Press Releases

Washington, D.C. — U.S. Senator Marco Rubio (R-FL) joined Senators Bob Menendez (D-NJ) and Jeff Merkley (D-OR) in demanding answers from United States electronics firm Universal Electronics Inc. following an explosive report by Reuters which uncovered the company’s probable implication in the Chinese Communist Party’s (CCP) genocide of Uyghurs and other ethnic groups in Xinjiang. The letter asks a series of questions for Chief Executive Officer Paul Arling with regard to the reported forced labor practices in Universal Electronics’ facilities in Qinzhou, China, where hundreds of Uyghur laborers work pursuant to a labor transfer agreement between the company and the Xinjiang government. 

Citing the State Department’s 2021 Trafficking in Persons Report, the senators’ letter documents the CCP’s use of “threats of physical violence, forcible drug intake, physical and sexual abuse, and torture to force detainees to work in adjacent or off-site factories or worksites.”

“American companies must scrupulously avoid forced Uyghur labor in their Chinese operations, including by carefully vetting arrangements with third-party labor agents. Last week’s reports indicate Universal Electronics may be failing in this duty,” the senators wrote. “We understand that the Uyghurs employed in your Qinzhou facility live in segregated dormitories, are continuously surveilled by police, and are made to participate in government ‘education activities.’… We believe these conditions bear obvious signs of forced labor.”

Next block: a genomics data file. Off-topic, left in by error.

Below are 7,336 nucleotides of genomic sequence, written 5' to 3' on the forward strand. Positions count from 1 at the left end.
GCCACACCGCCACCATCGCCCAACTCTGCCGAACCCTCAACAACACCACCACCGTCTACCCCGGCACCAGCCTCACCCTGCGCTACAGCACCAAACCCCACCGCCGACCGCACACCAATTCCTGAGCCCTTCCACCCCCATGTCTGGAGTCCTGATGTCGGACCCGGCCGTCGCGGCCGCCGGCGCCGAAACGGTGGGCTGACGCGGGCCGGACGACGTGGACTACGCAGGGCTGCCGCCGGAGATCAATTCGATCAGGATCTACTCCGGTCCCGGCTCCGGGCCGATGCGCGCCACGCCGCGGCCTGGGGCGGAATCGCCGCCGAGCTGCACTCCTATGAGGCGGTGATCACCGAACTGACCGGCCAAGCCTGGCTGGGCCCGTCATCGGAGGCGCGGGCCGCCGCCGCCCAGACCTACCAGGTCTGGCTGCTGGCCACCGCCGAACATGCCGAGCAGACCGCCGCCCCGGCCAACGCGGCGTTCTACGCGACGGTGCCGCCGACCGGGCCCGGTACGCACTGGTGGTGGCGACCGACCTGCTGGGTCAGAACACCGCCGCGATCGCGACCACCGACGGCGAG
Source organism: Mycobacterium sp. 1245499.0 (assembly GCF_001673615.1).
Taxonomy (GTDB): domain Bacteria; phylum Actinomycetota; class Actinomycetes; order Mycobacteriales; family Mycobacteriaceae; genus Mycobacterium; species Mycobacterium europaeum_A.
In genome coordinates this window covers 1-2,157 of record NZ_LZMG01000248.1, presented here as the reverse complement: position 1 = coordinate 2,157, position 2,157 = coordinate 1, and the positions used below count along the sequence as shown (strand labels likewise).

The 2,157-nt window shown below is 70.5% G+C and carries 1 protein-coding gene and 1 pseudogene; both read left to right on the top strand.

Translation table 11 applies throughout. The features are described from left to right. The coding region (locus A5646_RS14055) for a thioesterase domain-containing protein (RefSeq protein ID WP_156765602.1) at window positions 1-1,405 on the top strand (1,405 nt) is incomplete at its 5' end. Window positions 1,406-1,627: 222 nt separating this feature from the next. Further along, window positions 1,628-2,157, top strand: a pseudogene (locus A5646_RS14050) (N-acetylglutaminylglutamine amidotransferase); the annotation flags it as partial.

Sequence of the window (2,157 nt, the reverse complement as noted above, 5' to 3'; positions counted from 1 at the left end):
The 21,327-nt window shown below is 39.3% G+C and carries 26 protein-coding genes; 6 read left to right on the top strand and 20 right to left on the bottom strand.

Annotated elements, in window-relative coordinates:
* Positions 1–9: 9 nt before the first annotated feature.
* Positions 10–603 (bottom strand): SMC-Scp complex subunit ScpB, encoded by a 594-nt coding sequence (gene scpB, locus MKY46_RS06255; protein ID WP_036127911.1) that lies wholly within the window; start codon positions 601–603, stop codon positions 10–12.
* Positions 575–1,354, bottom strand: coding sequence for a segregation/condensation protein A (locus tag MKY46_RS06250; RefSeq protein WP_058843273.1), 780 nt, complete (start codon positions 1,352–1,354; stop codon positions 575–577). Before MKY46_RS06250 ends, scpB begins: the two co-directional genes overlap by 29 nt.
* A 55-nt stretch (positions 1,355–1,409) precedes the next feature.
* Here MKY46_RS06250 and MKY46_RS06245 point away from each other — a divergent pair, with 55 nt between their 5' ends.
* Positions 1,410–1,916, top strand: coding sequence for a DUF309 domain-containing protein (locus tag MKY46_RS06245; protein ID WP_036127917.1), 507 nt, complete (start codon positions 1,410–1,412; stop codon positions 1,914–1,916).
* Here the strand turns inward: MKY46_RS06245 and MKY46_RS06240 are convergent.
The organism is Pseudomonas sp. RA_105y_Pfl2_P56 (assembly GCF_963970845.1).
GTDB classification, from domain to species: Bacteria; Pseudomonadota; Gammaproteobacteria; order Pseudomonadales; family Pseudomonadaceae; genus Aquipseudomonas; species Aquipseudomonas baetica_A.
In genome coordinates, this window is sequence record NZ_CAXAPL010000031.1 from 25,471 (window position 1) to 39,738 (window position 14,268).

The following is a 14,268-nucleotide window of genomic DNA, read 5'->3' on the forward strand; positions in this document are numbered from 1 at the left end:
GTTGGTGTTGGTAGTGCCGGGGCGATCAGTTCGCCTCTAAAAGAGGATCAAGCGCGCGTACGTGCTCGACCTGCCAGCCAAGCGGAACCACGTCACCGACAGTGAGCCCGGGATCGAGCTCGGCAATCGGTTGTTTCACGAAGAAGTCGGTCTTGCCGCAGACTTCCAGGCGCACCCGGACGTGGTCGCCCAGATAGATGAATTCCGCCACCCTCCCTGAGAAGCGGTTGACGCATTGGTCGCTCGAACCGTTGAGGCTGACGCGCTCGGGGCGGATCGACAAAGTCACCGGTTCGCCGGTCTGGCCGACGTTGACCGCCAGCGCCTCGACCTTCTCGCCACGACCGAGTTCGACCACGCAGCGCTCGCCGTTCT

The senators also responded to the company’s admission that it does not conduct independent due diligence on where and how its Xinjiang workers are trained or who pays for their transport, writing: “In other words, Universal Electronics is choosing to turn a blind eye. If true, this is a serious failure in your firm’s ethical and fiduciary responsibilities - and, potentially, your duties under U.S. law.”

The full text of the letter is below. 

Dear Mr. Arling:

We write regarding disturbing reports of forced labor in Universal Electronics facilities. Earlier this month, Reuters reported that the Universal Electronics factory in Qinzhou, China employs hundreds of ethnic Uyghur laborers pursuant to an agreement with the Xinjiang government. This arrangement bears clear signs of forced labor, raising concerns that your firm may be directly implicated in the Chinese government’s genocide in Xinjiang.

As you are aware, Chinese government authorities have long used forced labor to subjugate the Uyghur population. The State Department’s 2021 Trafficking in Persons Report stated, “in Xinjiang, the government is the trafficker. Authorities use threats of physical violence, forcible drug intake, physical and sexual abuse, and torture to force detainees to work in adjacent or off-site factories or worksites,” including consumer electronics factories. The State Department further stated that in recent years, “the government also began transferring many thousands of [internment] camp detainees elsewhere in Xinjiang and to other provinces throughout the country under the guise of a ‘poverty alleviation’ program in which companies and local governments received subsidies for forcing them to labor in manufacturing. With so many disappeared into and abused within this system, entire communities in Xinjiang—communities with rich histories and immeasurable cultural significance—have become ghost towns.”